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What are Preference Shares?

preferred shares John Barnes

John Barnes Non Exec Director explains WHAT ARE PREFERENCE SHARES? 

Preference shares are so called because they have ‘preference’ over ordinary shares for payment of dividends and return of capital. However, they are junior to all forms of company debt, including debentures, loan notes and bank debt if the company is wound up.

Key features

Preference shares can be thought of as a hybrid between an ordinary share and a corporate bond.

Their key features are:-

  • Preference shareholders receive a fixed dividend, usually twice a year, similar to the interest (‘coupon’) paid on a bond;
  • Dividends on preference shares are paid out of taxed company profits and thus treated as ‘franked investment income’ so are paid ‘net’, meaning the basic-rate UK income tax has already been deducted, as with dividend income;
  • Preference dividends must be paid out before any dividends to ordinary shareholders;
  • Most Preference Shares are undated, but one or two have a final redemption date and some have a Call Date which means a date of which the issuer can (but is not obliged to) redeem the shares.
  • Some Preference Shares are cumulative which means that the company must pay any dividend arrears from previous years before it can pay an ordinary dividend.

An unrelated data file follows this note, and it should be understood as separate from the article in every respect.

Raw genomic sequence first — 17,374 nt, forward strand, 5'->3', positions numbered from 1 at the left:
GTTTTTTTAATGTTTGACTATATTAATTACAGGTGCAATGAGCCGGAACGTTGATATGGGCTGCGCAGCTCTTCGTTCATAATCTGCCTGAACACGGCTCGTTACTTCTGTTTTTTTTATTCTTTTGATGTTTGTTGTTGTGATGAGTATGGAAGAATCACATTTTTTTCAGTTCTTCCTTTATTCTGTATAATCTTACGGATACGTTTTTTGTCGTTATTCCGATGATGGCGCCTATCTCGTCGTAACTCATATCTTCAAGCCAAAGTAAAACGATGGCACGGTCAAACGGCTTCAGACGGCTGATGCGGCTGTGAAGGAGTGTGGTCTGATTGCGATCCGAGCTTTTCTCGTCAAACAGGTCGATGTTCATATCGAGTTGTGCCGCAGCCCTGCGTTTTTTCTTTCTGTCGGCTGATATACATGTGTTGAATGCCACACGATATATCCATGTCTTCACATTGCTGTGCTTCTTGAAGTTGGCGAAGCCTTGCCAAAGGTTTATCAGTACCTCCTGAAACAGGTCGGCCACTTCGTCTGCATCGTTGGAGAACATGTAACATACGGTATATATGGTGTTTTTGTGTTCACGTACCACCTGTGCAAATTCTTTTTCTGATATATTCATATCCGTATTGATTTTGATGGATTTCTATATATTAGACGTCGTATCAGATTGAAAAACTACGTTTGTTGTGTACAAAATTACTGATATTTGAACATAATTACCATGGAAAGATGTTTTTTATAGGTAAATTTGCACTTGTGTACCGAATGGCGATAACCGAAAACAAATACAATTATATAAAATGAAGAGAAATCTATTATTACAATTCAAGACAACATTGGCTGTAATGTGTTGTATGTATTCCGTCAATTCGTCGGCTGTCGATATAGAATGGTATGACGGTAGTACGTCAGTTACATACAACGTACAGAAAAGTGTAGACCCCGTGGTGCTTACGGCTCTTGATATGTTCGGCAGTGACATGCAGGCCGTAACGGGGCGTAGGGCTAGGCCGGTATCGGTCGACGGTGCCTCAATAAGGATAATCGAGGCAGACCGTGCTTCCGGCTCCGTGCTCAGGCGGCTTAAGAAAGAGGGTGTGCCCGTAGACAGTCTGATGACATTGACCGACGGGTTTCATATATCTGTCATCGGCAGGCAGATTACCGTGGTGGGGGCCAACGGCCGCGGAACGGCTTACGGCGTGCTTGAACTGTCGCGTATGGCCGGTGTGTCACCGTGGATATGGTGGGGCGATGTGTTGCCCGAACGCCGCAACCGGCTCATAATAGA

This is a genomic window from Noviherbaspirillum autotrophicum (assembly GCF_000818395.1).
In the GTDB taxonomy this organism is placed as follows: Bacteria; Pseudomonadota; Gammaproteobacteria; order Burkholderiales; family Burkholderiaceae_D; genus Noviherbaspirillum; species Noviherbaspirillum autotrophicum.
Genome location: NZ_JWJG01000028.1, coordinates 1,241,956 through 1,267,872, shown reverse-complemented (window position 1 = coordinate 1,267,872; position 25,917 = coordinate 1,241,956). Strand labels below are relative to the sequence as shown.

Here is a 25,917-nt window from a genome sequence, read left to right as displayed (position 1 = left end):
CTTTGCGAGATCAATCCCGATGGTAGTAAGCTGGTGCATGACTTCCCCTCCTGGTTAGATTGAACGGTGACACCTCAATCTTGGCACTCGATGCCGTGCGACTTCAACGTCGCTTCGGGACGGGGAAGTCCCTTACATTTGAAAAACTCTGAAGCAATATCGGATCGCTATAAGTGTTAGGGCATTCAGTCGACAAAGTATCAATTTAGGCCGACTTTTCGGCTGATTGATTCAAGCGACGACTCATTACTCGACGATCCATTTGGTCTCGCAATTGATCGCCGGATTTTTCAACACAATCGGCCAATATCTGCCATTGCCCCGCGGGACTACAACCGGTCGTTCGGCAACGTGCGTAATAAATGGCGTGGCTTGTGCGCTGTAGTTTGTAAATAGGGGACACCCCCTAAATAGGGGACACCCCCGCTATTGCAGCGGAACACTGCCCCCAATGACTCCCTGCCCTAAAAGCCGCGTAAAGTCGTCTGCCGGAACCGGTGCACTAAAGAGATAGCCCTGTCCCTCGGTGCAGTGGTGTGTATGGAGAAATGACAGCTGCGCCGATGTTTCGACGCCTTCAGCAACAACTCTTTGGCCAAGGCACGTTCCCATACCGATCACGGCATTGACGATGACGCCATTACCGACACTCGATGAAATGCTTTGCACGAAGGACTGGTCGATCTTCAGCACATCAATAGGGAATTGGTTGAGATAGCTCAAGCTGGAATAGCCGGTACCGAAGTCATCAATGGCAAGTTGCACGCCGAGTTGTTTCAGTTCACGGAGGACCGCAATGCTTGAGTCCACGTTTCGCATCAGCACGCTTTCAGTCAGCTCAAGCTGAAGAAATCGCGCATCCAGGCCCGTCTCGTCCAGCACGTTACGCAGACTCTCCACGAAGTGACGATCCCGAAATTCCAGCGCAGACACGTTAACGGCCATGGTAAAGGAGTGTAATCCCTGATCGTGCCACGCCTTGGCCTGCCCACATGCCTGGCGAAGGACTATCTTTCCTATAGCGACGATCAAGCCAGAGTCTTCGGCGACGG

• Purchases of Preference Shares, like ordinary shares, are subject to 0.5% stamp duty. The capital gains and income tax treatment is also the same as for ordinary shares.
  • Unlike bond interest, though, failure to pay a preference dividend cannot force the company into administration. However, most preference shares are ‘cumulative’; this means any preference dividends not paid will be accrued until funds are available.
  • If the business is wound up and there is any capital left over after paying the various creditors, preference shares are repaid before ordinary shares.

For the investor, preference shares can be seen as less risky than ordinary shares but riskier than bonds. Conversely, for the company, paying preference dividends is more onerous than paying ordinary dividends, but without the imperative of paying interest.


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